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Why Comparing Google Drive to Dropbox is Missing the Point

Last week, Google unveiled its long-rumored Google Drive product with great fanfare. While the gaggle of tech journalists/bloggers issued predictable comparisons of Google’s new service with online storage/syncing services like Dropbox, I couldn’t help but think that most of the coverage missed the point on why Google Drive was interesting. Yes, its another consumer-facing cloud storage service – but the really interesting aspect of it is not whether or not it’ll “kill Dropbox/[insert your favorite consumer cloud service here]”, but the fact that this could be the beginning of a true web “file system”.

I’ve blogged before about the strengths of the web as a software development platform and the extent to which web apps are now practically the same thing as the apps that we run on our computers and phones. But, frankly, one of the biggest things holding back the vision of the web as a full-fledged “operating system” is the lack of a web-centric “file system”. I use the quotes because I’m not referring to the underlying NTFS/ExtX/HFS/etc technology that most people think of when they hear “file system”: I’m referring to basic functionalities that we expect in our operating systems and file systems:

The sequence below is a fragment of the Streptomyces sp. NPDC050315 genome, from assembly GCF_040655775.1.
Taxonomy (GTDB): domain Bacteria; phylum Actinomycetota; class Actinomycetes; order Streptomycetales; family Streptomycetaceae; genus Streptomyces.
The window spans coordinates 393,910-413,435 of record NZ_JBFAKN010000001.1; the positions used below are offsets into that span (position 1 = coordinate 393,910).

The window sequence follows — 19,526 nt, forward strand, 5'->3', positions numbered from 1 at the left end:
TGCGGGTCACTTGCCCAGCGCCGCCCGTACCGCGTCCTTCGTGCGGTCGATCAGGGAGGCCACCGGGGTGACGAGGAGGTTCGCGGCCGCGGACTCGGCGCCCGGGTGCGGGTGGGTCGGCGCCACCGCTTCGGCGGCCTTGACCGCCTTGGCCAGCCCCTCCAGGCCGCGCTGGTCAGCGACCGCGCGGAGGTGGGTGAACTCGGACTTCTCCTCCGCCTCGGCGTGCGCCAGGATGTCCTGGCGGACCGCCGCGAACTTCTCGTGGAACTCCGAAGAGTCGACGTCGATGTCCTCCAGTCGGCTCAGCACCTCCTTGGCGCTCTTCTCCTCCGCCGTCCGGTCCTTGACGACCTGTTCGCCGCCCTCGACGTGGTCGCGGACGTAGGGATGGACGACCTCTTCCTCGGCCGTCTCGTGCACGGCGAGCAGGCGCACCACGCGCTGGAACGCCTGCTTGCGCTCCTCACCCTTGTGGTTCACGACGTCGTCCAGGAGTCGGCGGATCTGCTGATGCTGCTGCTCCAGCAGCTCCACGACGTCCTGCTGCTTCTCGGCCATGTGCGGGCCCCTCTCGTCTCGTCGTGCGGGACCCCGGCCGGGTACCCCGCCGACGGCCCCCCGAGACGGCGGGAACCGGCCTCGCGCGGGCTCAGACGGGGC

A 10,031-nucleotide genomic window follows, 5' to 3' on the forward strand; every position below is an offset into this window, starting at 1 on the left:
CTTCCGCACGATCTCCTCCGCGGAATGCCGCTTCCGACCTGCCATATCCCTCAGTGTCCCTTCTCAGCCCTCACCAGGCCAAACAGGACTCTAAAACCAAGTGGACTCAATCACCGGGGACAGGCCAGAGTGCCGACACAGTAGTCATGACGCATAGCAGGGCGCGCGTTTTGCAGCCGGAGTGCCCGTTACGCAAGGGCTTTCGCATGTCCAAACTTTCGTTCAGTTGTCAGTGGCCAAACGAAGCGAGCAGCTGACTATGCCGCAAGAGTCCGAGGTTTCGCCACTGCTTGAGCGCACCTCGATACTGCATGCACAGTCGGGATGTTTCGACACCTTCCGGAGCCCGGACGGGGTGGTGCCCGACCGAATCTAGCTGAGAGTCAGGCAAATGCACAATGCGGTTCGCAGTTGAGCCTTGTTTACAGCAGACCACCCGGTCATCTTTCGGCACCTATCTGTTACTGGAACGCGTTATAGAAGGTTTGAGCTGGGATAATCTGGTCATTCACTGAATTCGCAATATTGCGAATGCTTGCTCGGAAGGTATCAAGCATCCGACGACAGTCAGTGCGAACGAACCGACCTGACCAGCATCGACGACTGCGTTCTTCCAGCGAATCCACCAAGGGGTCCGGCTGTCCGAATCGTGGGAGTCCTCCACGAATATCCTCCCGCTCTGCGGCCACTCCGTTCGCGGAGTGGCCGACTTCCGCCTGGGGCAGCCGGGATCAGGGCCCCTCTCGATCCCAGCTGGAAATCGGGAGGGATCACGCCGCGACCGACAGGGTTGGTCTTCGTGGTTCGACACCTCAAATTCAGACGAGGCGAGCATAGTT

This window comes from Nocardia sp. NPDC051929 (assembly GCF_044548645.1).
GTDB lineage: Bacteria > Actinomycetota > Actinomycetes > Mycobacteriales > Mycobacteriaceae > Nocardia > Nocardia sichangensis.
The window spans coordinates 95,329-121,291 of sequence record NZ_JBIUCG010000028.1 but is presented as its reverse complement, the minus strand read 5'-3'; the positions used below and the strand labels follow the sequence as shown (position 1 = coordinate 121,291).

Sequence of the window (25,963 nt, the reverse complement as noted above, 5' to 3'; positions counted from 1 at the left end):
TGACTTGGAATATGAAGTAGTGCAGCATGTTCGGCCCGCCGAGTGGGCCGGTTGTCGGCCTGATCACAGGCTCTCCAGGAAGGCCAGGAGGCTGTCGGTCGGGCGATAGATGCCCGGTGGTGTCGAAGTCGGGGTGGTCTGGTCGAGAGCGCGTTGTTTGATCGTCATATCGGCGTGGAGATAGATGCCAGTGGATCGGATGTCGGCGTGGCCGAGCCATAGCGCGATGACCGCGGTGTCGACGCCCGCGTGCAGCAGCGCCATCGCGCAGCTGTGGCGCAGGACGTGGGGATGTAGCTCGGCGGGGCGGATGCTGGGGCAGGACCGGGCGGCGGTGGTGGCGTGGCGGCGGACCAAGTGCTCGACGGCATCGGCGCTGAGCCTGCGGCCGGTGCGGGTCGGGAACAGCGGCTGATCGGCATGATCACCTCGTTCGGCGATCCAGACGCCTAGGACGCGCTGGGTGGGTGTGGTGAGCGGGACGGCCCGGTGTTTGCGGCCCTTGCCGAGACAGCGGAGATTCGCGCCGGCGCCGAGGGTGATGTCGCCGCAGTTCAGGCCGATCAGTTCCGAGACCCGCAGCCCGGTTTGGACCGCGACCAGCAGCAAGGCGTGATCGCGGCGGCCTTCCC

• a place to reliably create, read, and edit data
  • the ability to search through stored information based on metadata
  • a way to associate data with specific applications and services that can operate on them (i.e. opening Photoshop files in Adobe Photoshop, MP3s in iTunes, etc)
  • a way to let any application with the right permissions and capabilities to act on that data